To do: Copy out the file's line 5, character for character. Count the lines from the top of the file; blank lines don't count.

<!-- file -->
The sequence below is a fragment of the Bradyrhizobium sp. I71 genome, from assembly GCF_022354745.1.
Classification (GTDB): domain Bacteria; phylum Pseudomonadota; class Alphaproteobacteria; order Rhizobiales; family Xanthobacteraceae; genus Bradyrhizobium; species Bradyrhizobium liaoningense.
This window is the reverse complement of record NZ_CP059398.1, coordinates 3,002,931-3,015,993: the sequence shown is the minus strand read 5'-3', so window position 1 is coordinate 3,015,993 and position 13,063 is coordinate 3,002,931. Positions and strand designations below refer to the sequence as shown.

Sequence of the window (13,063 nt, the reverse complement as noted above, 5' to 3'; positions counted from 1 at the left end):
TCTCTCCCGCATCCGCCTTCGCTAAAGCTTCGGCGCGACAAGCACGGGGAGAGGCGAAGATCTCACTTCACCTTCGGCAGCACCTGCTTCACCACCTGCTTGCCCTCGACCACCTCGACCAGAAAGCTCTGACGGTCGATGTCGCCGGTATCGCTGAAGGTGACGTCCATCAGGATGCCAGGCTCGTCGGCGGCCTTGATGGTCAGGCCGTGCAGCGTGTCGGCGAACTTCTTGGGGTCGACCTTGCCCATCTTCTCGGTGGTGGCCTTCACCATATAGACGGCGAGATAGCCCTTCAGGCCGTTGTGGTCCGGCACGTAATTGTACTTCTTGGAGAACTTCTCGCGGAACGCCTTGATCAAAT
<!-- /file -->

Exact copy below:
TCTCTCCCGCATCCGCCTTCGCTAAAGCTTCGGCGCGACAAGCACGGGGAGAGGCGAAGATCTCACTTCACCTTCGGCAGCACCTGCTTCACCACCTGCTTGCCCTCGACCACCTCGACCAGAAAGCTCTGACGGTCGATGTCGCCGGTATCGCTGAAGGTGACGTCCATCAGGATGCCAGGCTCGTCGGCGGCCTTGATGGTCAGGCCGTGCAGCGTGTCGGCGAACTTCTTGGGGTCGACCTTGCCCATCTTCTCGGTGGTGGCCTTCACCATATAGACGGCGAGATAGCCCTTCAGGCCGTTGTGGTCCGGCACGTAATTGTACTTCTTGGAGAACTTCTCGCGGAACGCCTTGATCAAAT